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UK Growth A positive?

Hurricane Sandy Reaction

4 More YEARS OF OBAMA Issue 2 Nov/Dec 2012

The Month that was... Equal pay, a necessity.


igures released by the Chartered Management Institute claim that 57% of company executives are now female, leading undoubtedly to many thinking that gender based equality in the workplace is a problem solved. However these figures are not as straightforward as they appear. The same research by the CMI concludes that only 40% are departmental heads, with less than 1 in 4 holding the position of chief executive. Research produced by The Guardian condemns big business further, claiming that executive committees of the top 50 FTSE companies have a lowly 14% female representation. For the select few women in these top positions, it would be understandable to expect that salaries would directly mirror that of a male counterpart, however that is not the case. The CMI figures show that on average, male company executives earn £400,000 more in basic salary over the course of a career than females doing the same job, with larger bonuses to boot. It seems absurd that in November 2012 we are still debating how to tackle pay equality in the United Kingdom. Over forty years since the Equal Pay Act of 1970, a bill put in place to protect and support the victims of discriminatory pay, we find ourselves in a position where being born male still appears to give us the divine right to earn more money. Continued research into salaries will help to redress the balance and apply pressure to employers. But action from the government is a necessity, starting with the implementation of a more stringent procedure to check and sanction companies who breach the Equal Pay Act. Trying to pinpoint the reasons for the continued pay inequality brings up some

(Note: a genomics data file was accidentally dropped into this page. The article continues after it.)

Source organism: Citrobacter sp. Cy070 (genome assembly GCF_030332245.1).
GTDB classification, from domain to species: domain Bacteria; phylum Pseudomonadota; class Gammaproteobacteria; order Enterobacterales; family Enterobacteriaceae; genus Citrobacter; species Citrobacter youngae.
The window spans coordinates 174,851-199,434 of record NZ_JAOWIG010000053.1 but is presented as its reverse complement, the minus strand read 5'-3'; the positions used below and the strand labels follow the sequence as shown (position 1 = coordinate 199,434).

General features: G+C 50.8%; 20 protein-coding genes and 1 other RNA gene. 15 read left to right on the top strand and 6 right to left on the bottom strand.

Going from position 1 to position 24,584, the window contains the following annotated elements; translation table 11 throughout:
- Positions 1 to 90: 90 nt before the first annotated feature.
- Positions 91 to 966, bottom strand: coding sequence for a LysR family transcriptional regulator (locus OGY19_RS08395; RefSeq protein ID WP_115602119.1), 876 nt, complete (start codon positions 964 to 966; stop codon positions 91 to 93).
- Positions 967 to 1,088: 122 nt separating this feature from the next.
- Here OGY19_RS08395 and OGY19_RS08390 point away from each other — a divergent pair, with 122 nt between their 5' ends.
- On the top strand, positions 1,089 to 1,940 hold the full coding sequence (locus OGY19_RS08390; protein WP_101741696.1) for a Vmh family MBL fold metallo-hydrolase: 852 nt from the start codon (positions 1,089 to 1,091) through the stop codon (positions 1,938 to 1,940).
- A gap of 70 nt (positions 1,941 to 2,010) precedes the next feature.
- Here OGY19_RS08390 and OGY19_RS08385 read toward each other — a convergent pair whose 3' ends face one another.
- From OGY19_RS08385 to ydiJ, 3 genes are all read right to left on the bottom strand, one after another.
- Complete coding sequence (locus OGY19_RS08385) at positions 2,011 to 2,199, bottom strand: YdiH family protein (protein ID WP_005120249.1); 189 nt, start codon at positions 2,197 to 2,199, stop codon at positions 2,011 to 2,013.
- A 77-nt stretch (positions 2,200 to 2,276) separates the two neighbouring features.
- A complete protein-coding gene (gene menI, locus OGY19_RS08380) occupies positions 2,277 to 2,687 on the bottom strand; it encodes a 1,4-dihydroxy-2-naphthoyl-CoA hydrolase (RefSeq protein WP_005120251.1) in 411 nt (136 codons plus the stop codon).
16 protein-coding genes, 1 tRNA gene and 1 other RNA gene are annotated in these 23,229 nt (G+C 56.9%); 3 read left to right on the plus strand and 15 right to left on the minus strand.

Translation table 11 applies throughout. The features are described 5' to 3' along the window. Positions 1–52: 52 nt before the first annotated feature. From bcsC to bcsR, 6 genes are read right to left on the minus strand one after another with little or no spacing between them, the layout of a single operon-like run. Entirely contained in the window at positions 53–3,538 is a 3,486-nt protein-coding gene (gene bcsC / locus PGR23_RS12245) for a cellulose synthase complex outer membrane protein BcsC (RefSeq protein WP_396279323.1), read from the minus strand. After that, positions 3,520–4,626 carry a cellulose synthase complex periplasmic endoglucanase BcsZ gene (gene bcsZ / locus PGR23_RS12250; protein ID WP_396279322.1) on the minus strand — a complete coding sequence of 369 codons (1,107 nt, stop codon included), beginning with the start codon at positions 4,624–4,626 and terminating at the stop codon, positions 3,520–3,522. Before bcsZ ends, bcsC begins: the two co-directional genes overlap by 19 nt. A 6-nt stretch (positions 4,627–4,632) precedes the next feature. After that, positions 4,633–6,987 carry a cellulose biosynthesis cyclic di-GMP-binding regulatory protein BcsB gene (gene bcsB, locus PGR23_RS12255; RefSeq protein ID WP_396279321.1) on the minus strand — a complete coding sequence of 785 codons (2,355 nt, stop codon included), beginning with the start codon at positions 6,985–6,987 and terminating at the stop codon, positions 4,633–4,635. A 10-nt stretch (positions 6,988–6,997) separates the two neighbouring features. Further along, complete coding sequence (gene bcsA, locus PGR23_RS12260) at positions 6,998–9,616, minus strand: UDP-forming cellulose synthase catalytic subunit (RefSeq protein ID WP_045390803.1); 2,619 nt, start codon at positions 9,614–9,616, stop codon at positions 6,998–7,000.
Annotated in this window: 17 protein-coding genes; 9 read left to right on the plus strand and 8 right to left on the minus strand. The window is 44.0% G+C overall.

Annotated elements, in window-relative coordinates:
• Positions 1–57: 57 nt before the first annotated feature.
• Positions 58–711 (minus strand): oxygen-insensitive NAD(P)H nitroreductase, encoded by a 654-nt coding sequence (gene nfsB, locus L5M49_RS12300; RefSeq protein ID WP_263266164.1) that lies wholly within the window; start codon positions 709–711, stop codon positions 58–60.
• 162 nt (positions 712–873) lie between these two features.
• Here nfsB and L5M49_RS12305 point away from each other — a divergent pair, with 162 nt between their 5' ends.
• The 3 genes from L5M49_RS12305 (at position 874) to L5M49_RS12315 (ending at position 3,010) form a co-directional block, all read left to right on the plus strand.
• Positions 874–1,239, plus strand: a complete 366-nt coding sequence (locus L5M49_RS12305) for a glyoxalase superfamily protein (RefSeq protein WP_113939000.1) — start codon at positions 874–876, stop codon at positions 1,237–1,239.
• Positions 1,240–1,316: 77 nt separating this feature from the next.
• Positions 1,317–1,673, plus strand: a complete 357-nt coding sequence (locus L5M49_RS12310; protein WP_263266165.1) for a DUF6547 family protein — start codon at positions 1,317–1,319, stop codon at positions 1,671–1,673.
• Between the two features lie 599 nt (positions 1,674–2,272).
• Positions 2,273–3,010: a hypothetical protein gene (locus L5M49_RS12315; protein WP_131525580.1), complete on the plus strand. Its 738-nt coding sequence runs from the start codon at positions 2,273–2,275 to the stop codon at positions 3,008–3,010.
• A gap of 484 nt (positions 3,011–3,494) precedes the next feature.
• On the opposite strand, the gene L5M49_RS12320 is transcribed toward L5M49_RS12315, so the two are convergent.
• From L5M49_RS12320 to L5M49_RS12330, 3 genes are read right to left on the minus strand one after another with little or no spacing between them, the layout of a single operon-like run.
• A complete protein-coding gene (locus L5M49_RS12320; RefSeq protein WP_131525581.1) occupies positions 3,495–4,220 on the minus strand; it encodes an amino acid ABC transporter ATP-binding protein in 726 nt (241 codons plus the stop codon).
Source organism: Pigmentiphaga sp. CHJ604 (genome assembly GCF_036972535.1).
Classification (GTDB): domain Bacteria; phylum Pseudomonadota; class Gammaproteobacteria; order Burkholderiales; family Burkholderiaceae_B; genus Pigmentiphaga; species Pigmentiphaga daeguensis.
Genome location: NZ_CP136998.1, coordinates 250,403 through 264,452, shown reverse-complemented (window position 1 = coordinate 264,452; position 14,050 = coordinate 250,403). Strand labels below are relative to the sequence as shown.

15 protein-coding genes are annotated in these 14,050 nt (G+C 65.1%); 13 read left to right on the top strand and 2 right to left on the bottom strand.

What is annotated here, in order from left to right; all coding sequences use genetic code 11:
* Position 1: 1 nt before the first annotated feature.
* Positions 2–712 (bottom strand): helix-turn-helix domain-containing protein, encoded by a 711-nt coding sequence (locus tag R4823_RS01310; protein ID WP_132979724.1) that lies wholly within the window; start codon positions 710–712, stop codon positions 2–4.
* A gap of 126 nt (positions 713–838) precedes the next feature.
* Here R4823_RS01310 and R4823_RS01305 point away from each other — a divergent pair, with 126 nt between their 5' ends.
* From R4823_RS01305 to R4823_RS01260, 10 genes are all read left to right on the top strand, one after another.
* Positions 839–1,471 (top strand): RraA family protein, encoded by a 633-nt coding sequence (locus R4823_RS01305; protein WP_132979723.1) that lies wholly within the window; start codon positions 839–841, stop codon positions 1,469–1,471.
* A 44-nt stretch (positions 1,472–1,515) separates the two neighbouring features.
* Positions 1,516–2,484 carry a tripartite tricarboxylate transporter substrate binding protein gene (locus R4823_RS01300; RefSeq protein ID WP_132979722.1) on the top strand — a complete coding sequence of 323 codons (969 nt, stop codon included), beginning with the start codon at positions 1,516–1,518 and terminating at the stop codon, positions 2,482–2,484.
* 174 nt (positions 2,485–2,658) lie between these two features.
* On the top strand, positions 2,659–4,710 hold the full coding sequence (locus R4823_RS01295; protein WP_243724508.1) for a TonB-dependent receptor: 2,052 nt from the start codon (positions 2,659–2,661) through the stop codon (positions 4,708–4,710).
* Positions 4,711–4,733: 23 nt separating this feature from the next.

worrying trends. Among the most common is a belief that all female workers will want maternity leave, and will ultimately cost businesses thousands in maternity pay. This coupled with the outdated view that women want to, and should, stay at home and raise the child once born creates a stigma unfairly attached to all prospective female employees. The announcement from Nick Clegg re maternity leave changes is undoubtedly a positive step. From 2015 parents will decide how to divide up the 12 month parental leave allocation, but to change the views of society there has to be enforced regulations. Simply allowing for men to take more time off will not necessarily result in paternity allowances being used. In Norway, such a system has been in place for the past 35 years and still only around 17% of men take more than their 10 week ‘use or lose’ allowance. However over 90% of men do use their 10 week ‘use or lose’ allowance. To enforce real change, both parents should receive 4 months paid leave each, with the final set of 4 months to be divided between them as they see fit. The 4 months allocated to each parent should not be transferrable, and if they decide not to take that time off, it is lost. Our economy loses out year after year due to talented and innovative women being overlooked for top jobs. By strictly enforcing the Equal Pay Act, and enacting equal maternity and paternity paid leave, we can make a huge difference in a relatively short space of time.